Second, I had a great swim this week. I got my own lane for almost an entire hour and I got to do some drills to see how few strokes I needed to get across the pool.  I was able to swim a length in 12 to 14 strokes—about 2  less than I was averaging last year—and in under 30 seconds per length for a mile straight. I found that my limiting factor was actually breathing.  I was breathing every third stroke, but as I reduced my number of strokes per length, and thus breaths per length, I was getting tired from lack of oxygen (as opposed to tired muscles).  When I started breathing every other stroke, I suddenly had extra energy and was able to “coast” between strokes a bit longer.  All that means my mile swim using an slow-but-efficient stroke should be consistently at or under 35 minutes, which would be great for me.

Third, I had my best run of the year. I only had 45 minutes to squeeze it in, but I decided to run it at race pace before the Texas Tough event happening tomorrow. Now, my run wasn’t a full 10K, but I did manage to run about 75% of the distance in just under a 10-minute pace.  If I could run tomorrow at that pace I’d be thrilled.

2,350 yards (47 laps) in 52:06 for 510 calories

This afternoon I squeezed in a swim both figuratively and literally.  Figuratively because Joanne and I dropped off Emma at her grandma’s house and decided to go exercise during our free time.  The pool closed 15 minutes before I finished and I think everyone else had the same idea I did.  That’s where the literal squeezing happened.  The pool was crowded!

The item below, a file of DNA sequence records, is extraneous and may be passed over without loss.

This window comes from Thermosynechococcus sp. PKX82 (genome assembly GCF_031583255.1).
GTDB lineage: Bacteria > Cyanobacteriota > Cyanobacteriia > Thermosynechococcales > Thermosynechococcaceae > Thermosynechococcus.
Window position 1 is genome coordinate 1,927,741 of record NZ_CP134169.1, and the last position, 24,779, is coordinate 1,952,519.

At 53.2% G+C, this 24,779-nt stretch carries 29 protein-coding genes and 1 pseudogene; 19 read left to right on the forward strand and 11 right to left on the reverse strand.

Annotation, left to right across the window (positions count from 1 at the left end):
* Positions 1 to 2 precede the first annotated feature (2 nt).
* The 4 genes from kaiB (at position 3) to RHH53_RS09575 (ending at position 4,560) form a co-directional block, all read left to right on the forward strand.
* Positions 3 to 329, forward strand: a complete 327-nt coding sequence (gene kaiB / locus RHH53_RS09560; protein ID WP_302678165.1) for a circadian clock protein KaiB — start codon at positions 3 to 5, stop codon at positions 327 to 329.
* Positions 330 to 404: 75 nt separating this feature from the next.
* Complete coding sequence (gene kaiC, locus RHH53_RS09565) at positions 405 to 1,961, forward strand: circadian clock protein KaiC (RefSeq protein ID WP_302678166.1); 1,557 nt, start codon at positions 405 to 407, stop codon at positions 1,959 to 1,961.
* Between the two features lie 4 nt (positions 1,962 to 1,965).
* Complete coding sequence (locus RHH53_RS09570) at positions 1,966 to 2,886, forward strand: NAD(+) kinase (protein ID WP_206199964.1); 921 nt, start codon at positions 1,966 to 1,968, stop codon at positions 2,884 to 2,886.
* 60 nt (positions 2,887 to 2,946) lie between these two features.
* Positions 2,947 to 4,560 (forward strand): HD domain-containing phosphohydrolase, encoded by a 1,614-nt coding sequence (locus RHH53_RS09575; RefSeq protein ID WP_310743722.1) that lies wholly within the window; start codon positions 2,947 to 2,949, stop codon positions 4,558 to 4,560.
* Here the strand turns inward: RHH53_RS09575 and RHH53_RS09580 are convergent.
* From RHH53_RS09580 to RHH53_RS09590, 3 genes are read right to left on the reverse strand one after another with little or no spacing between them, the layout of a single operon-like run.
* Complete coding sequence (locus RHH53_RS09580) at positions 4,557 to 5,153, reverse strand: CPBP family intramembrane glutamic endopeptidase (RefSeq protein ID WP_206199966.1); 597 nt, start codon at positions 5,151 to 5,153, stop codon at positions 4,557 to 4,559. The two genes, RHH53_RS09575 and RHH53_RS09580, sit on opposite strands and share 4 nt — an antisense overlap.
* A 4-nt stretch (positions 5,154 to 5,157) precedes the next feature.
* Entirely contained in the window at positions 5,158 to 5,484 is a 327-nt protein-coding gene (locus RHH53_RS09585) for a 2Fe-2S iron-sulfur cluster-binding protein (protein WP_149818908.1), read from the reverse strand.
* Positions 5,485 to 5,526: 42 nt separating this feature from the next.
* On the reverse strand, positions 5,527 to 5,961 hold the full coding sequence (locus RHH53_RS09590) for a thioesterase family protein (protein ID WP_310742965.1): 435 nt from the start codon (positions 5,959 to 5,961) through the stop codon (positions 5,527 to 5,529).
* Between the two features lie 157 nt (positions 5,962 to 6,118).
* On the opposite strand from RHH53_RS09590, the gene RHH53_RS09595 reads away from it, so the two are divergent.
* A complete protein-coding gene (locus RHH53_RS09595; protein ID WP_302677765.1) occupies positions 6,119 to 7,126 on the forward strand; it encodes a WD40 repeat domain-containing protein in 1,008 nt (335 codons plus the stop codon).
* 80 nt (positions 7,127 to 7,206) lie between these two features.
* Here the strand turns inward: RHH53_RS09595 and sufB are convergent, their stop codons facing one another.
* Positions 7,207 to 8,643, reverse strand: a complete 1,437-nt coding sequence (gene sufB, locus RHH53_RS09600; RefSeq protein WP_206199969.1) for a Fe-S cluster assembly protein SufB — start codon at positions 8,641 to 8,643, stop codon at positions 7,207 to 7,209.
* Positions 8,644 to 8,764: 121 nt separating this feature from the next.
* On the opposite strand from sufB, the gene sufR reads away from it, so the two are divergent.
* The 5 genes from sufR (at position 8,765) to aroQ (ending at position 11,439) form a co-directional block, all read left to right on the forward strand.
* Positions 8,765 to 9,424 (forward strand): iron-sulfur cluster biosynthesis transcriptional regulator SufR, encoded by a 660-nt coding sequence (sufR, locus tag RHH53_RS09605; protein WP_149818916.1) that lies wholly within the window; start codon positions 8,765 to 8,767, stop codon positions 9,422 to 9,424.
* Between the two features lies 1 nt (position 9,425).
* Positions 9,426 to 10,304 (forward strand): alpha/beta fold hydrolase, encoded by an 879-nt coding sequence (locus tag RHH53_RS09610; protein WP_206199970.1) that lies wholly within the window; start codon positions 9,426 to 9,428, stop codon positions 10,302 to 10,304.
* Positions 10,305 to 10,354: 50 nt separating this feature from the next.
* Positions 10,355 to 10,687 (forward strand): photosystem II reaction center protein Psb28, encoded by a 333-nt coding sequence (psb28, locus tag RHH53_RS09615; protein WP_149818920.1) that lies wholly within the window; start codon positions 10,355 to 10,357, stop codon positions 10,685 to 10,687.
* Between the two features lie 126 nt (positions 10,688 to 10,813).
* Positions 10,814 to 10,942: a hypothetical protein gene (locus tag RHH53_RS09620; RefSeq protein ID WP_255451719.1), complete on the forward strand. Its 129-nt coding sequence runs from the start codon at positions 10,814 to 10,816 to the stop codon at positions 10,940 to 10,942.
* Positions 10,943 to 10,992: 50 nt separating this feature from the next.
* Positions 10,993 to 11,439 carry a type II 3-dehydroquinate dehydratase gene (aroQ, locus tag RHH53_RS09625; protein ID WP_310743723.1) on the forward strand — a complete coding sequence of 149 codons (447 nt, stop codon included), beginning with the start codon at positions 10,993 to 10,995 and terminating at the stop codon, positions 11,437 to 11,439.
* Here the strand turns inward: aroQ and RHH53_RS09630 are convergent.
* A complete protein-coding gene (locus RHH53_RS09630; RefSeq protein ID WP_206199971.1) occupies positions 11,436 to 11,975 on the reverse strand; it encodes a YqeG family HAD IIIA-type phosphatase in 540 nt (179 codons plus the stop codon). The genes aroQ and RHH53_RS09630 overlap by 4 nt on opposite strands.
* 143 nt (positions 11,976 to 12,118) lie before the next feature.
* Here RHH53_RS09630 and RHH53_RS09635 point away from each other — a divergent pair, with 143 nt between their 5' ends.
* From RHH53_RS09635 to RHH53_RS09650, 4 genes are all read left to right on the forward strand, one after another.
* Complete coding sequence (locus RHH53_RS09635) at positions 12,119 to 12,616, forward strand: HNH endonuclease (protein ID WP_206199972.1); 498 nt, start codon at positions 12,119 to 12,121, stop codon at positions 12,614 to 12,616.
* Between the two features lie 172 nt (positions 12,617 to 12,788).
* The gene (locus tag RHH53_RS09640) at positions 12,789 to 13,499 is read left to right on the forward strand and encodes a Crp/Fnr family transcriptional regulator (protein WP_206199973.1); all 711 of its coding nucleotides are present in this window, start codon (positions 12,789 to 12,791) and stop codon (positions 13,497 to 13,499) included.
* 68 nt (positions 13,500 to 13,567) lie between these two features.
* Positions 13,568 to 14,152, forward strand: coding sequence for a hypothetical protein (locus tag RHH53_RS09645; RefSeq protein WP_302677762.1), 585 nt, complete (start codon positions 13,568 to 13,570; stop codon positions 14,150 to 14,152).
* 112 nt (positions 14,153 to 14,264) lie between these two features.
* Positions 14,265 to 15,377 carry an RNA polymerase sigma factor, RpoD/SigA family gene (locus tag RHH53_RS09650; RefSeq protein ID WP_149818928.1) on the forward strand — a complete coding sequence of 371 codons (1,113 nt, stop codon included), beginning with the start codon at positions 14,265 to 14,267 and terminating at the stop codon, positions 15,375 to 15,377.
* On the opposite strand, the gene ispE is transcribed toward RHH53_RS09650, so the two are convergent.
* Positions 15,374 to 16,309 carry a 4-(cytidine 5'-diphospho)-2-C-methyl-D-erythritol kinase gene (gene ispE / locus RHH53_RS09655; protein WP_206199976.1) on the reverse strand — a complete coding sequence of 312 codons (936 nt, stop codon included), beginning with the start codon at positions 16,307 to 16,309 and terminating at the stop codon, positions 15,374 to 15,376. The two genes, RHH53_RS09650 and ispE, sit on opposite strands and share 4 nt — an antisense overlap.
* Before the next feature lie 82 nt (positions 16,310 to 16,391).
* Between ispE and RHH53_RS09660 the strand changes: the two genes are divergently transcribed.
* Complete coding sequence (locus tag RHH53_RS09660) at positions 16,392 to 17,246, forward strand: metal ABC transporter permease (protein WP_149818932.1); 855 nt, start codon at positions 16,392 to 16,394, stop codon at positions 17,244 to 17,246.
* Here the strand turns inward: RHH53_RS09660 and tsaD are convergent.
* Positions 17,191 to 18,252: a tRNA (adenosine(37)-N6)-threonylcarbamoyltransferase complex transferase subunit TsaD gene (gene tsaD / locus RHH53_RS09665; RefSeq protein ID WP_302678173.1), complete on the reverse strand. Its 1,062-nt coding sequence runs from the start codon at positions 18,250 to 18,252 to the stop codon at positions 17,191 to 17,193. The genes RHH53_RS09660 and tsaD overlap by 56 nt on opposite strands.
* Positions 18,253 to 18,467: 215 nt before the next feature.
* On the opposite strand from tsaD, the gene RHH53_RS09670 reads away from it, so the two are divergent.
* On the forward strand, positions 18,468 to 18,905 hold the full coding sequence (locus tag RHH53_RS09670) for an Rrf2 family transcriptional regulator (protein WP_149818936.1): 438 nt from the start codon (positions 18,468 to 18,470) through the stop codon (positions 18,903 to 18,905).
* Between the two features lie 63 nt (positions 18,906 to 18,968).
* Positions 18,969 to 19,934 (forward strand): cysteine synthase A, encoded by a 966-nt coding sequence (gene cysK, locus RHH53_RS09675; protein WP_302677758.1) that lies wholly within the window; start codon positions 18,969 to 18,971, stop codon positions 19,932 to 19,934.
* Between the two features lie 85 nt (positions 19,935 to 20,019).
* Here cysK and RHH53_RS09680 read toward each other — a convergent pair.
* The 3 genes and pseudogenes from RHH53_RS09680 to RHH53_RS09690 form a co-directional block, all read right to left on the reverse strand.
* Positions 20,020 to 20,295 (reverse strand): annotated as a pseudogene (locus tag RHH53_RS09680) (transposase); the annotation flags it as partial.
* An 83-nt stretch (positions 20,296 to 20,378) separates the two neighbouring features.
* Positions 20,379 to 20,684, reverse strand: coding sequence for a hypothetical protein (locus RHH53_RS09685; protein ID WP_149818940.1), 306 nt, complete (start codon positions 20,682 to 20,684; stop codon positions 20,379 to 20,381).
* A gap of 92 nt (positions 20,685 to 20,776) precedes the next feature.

Public lap lanes are really hit or miss. There is always a wide variety of speeds and talent levels in the pool at any one time, and in order to cater to everyone, lifeguards typically mark lanes as Slow, Medium, or Fast.  The thought is that since we are all circle-swimming (up one side of the lane and down the other side), it would be nice if everyone in the lane swam at a similar speed.

But lifeguards need to watch for people drowning and can’t get involved in managing swimmers every minute of the day.  That means when it gets crowded, slow swimmers often end up into the Fast lane on accident.  Now swimmers and triathletes are generally a supportive crowd, but when you’re churning out a mile or two of laps, you need to maintain decent form.  That means looking down at the bottom of the pool, and not in front of you for a slower swimmer.